Ted Cruz has made inroads on Trump’s march to the nomination, winning in Kansas and Maine over the weekend and inching closer to Trump’s delegate total. But Cruz could be the only GOP figure detested more than Trump.

Earle Mack, a former ambassador to Finland under President George W. Bush, spearheaded a $1 million Super PAC to draft Ryan. As he did to importuning to become House Speaker, Ryan has dismissed the draft movement and disavowed the SuperPac in a letter to the Federal Election Commission.

It is hard for Ryan to deny an interest in the nation’s top job. He was Romney’s running mate in 2012 and in the eyes of many political observers outshone the top guy on the ballot. Ryan has injected himself into the presidential primary by deploring Trump's racially charged statements.

As Speaker, Ryan has quieted the conservative rebellion, even as he pushed through controversial budget bills. Conservative members said they still disagree with compromising and relying on Democratic votes, but they support Ryan because he has reached out to them and listened.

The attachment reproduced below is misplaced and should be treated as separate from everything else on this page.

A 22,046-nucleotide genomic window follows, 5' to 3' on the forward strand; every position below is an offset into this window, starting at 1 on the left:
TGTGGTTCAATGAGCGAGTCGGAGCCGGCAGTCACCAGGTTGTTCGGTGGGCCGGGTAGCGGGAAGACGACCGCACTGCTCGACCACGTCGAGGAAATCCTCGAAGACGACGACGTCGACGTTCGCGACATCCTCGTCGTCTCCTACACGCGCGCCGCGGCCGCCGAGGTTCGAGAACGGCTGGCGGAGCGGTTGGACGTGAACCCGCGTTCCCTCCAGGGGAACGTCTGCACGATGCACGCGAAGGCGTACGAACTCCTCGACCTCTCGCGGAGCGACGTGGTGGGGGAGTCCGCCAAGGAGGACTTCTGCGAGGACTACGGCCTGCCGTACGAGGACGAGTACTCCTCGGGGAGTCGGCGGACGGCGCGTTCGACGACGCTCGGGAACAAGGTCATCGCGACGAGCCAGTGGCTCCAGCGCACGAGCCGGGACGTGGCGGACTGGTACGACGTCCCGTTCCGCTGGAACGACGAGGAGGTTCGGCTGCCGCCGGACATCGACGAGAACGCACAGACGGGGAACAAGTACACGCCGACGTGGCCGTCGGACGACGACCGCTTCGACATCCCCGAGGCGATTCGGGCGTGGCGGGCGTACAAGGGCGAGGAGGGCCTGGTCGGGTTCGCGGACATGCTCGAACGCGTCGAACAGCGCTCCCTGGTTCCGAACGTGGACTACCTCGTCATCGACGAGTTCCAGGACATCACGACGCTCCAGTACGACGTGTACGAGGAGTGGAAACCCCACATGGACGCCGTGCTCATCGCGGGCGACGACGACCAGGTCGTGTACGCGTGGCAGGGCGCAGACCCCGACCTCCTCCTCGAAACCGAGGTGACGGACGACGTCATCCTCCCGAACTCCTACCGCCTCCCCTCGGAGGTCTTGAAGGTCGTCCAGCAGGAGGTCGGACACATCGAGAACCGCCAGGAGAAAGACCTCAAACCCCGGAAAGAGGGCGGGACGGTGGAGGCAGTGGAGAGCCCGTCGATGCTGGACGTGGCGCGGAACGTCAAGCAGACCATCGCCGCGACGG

Ryan has pushed the conservative agenda, but also promised more than just red meat, including a comprehensive health care plan to replace Obamacare.

The 2016 presidential election has been anything but normal, with insults dominating policy discussions, a billionaire activating citizens who feel economically disenfranchised and a socialist seriously challenging the inevitability of Hillary Clinton’s nomination.